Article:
Asphaltene Self-Assembly

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Title: Asphaltene Self-Assembly
Author: Verruto, Vincent J.
Advisors: Peter K. Kipatrick, Committee Chair
Jan Genzer, Committee Member
Orlin D. Velev, Committee Member
Saad A. Khan, Committee Member
Abstract: Despite a strong push for alternative energy, fossil fuels remain an important energy source given an ever-increasing global energy demand. As crude oil prices continue to soar, petroleum producers and refiners are looking to “unconventional†crudes, such as bitumen and heavy crude oils, to meet their needs. Unlike light-sweet “conventional†feedstocks, heavy crudes are often rich in a fraction that is characteristically polydisperse, of high-MW, polyaromatic, polar, and surface-active. Consequently, asphaltenes present expensive challenges associated with aggregation, flocculation, precipitation, deposition, and emulsion stabilization. The scope of the work here focuses on two important aspects of asphaltene self-assembly: bulk phase aggregation and interfacial film formation. Using small-angle neutron scattering (SANS) we expand the description of these aggregates beyond their size (~50-100 Å), shape (discoidal), and degree of solvent entrainment (30-50% by volume), to also include the entrained solvent composition when dissolved in binary solvent mixtures. We then use SANS to evaluate the physical and chemical properties of the stabilizing interfacial films in water-in-model oil emulsions. In Part I of this SANS of emulsions investigation, we unravel the thickness and asphaltenic composition of the interfacial films from emulsions made in three solvents of varying aromaticity. We will show that for these three systems, emulsion stability depended on the asphaltenic composition in the films as opposed to the film thickness, which was nearly constant among the three solvents. In the Part II we seek a more thorough definition of the interfacial film composition by using neutron contrast variation to illuminate not just the asphaltenic makeup, but the solvent, water, and, when applicable, additive composition within the films. Finally, through the use of interfacial shear and dilatational rheology, we explore the various interactions at model oil/water interfaces that influence interfacial film assembly. We find that electrostatic interactions between charged adsorbed species largely dictate the transient evolution of the interfacial elasticity at acidic, neutral, and basic pH. Furthermore, through our comparisons of the interfacial rheological behavior of asphaltenes and model polycyclic compounds, we are able to better understand the physicochemical phenomena that contribute to asphaltene interfacial dynamics.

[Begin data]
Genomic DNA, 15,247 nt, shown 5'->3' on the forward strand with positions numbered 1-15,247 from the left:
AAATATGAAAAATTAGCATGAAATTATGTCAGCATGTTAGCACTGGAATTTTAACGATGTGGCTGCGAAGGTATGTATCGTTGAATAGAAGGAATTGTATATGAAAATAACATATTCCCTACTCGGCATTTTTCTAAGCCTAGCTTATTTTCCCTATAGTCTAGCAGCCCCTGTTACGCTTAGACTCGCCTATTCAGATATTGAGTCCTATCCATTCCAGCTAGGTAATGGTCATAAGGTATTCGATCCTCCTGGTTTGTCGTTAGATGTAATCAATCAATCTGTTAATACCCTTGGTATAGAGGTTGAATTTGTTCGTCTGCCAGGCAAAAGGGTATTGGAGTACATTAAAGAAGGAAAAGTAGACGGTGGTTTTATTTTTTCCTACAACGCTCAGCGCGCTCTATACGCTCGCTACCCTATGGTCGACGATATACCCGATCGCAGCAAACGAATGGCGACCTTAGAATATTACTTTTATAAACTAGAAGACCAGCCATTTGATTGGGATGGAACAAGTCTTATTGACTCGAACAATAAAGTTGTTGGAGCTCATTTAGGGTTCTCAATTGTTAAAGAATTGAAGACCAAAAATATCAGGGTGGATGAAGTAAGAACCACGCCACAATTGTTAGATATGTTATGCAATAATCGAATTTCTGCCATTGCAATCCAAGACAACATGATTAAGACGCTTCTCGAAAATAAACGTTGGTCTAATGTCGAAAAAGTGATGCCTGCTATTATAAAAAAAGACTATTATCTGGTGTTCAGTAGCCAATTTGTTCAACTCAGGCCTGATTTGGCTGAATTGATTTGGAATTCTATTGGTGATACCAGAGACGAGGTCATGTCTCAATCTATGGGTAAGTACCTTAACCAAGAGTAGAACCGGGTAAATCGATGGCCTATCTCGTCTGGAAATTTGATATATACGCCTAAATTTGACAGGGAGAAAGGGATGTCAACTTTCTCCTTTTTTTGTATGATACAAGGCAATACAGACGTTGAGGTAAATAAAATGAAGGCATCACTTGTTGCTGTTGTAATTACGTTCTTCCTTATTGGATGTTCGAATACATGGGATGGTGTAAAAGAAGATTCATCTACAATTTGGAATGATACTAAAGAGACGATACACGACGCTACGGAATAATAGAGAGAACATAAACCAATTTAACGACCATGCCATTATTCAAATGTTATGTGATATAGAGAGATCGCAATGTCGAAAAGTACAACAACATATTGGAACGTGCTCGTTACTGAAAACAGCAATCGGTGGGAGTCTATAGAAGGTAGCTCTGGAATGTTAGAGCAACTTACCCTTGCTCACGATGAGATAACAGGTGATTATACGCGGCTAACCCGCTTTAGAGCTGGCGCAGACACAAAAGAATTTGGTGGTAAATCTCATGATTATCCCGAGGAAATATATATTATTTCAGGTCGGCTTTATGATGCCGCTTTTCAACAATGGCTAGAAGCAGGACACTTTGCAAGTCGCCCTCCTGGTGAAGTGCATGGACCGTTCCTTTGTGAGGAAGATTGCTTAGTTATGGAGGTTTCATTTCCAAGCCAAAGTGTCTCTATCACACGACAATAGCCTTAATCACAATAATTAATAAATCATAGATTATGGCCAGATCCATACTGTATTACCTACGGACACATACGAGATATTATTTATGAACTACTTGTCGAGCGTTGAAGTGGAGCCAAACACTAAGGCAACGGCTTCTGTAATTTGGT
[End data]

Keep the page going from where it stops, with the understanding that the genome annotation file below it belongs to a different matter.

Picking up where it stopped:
Date: 2008-11-07
Degree: PhD
Discipline: Chemical Engineering
URI: http://www.lib.ncsu.edu/resolver/1840.16/2989


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